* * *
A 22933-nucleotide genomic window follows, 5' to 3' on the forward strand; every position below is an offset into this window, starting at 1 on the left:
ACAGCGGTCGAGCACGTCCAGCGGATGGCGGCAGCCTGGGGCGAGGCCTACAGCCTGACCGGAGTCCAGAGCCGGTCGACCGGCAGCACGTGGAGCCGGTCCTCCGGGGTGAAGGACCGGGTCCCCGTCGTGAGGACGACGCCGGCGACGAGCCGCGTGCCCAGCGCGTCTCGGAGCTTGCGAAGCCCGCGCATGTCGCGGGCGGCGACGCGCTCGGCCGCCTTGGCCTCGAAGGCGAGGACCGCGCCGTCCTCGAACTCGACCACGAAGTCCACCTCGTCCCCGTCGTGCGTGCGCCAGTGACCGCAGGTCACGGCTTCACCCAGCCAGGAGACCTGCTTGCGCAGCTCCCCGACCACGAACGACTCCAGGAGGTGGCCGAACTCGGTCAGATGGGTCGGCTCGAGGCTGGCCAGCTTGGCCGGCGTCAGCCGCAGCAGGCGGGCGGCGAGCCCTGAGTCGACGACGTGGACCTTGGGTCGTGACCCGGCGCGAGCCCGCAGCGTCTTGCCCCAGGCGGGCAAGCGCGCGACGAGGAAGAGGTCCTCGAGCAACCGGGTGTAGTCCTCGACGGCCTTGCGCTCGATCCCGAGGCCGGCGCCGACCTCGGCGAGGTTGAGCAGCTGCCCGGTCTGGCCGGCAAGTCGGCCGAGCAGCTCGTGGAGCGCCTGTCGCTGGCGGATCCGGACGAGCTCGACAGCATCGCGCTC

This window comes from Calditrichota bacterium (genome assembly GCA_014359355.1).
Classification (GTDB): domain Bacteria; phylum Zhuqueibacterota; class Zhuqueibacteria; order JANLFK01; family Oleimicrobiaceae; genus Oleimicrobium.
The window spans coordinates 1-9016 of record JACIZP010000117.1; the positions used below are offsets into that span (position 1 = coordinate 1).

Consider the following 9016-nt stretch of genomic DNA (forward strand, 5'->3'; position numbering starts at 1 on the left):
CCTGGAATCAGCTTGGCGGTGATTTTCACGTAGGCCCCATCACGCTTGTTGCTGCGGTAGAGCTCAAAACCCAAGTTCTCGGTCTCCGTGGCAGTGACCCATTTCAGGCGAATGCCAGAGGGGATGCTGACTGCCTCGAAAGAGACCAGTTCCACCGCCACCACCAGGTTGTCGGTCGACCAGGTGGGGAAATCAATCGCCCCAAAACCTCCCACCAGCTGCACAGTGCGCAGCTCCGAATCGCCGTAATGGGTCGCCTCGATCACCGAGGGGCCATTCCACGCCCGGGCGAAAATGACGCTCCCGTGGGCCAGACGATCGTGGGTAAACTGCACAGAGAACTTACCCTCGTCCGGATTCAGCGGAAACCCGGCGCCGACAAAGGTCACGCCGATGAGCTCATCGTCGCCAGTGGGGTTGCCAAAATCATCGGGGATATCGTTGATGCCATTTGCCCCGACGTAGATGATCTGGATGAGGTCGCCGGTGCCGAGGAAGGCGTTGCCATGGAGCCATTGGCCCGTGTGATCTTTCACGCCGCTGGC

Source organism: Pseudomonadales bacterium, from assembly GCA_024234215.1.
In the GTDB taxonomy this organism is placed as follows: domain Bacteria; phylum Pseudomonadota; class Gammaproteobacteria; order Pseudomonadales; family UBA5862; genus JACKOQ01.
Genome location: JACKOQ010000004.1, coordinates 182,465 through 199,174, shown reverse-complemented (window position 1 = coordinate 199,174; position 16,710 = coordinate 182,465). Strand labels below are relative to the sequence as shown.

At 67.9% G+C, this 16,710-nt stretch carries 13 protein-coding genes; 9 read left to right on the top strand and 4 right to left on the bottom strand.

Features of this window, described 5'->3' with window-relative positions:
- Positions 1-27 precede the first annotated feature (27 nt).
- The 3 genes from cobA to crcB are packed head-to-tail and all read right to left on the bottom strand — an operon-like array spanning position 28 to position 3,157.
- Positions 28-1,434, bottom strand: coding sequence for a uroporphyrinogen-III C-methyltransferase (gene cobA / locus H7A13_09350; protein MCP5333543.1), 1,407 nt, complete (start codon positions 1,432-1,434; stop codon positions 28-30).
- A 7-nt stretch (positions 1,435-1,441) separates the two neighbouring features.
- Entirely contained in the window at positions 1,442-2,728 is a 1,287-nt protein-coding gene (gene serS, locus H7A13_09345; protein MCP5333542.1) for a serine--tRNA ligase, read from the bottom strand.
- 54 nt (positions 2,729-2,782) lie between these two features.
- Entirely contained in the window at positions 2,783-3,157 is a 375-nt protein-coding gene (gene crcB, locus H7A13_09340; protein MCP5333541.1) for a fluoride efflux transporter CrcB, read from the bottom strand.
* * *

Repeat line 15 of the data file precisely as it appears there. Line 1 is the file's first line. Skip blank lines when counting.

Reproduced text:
- Positions 28-1,434, bottom strand: coding sequence for a uroporphyrinogen-III C-methyltransferase (gene cobA / locus H7A13_09350; protein MCP5333543.1), 1,407 nt, complete (start codon positions 1,432-1,434; stop codon positions 28-30).